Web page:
Case Report | Open Access
Deepak Passi, Sarang Sharma, Shubharanjan Dutta, Chandan Gupta, "Localised Leishmaniasis of Oral Mucosa: Report of an Unusual Clinicopathological Entity", Case Reports in Dentistry, vol. 2014, Article ID 753149, 5 pages, 2014. https://doi.org/10.1155/2014/753149
Localised Leishmaniasis of Oral Mucosa: Report of an Unusual Clinicopathological Entity
The term leishmaniasis comprises of a group of diseases caused by different species of a protozoan called Leishmania. There are three main clinical forms of leishmaniasis: visceral leishmaniasis, cutaneous leishmaniasis, and mucocutaneous leishmaniasis. Exclusive involvement of the mucosa is very rare. We present a case of mucosal leishmaniasis located in the oral cavity. The only manifestation of leishmaniasis disease in the described case was the appearance of an oral lesion. Treatment was provided in the form of antimoniates (oral miltefosine and systemic sodium stibogluconate). A review of literature is made on the subject.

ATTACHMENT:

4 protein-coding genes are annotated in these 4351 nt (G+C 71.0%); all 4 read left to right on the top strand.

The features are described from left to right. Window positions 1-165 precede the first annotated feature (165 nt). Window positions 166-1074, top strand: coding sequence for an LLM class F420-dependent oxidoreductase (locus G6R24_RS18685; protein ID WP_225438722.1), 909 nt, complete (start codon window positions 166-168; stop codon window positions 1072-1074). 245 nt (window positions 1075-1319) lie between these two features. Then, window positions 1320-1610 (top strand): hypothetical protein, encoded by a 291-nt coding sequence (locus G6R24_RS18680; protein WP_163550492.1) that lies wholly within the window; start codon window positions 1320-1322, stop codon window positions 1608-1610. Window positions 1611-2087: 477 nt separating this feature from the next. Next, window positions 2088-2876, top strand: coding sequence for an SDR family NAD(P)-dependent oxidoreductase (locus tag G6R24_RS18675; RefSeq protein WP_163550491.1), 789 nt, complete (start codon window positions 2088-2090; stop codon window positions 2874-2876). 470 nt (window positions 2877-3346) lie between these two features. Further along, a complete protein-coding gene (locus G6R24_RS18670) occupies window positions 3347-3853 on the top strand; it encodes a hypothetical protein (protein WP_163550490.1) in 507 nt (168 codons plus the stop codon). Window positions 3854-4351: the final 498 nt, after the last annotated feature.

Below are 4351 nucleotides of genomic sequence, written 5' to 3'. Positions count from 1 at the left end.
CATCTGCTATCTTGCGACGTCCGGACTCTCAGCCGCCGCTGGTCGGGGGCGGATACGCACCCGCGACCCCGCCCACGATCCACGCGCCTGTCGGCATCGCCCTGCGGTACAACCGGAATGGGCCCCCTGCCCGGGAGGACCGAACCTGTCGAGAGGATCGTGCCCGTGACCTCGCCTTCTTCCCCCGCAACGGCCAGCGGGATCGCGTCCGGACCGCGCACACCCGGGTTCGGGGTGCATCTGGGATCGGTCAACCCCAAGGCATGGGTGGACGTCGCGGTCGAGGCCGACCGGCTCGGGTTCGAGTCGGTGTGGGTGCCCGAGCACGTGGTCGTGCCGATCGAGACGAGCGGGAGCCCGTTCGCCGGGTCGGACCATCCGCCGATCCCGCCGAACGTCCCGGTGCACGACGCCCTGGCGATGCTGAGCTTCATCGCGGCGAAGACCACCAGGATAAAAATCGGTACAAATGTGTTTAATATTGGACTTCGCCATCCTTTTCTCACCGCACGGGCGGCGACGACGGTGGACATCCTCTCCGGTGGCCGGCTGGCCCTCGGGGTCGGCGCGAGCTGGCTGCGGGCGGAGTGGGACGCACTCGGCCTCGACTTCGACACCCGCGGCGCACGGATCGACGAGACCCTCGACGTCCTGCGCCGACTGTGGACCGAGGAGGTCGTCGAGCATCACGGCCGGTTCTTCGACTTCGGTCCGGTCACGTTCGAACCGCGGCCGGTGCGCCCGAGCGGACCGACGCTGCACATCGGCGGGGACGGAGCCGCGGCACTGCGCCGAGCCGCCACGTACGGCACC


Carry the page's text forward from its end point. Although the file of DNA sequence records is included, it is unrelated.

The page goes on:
The term leishmaniasis comprises of a group of diseases caused by a species of protozoan called leishmania, transmitted by female sandflies of the genera Phlebotomus and Lutzomyia. It belongs to the family Trypanosomatidae, genus: Leishmania. Synonyms for leishmaniasis are kala azar, meaning black fever in India, and espundia (mucocutaneous form). Leishmaniasis is found worldwide and is considered to be endemic in 88 countries [1, 2]. The incidence of leishmaniasis as an opportunistic disease has increased in recent years because of the growing number of patients with immune depression secondary to chronic illnesses, neoplasms, immunosuppressive treatments, transplants, and HIV infection [1, 3]. Its prevalence is 12 million infected individuals worldwide with a global incidence of 1.5–2 million new cases per year. Leishmaniasis is responsible for approximately 70,000 to 80,000 deaths a year .
It occurs in three clinical forms—cutaneous, mucocutaneous, and visceral .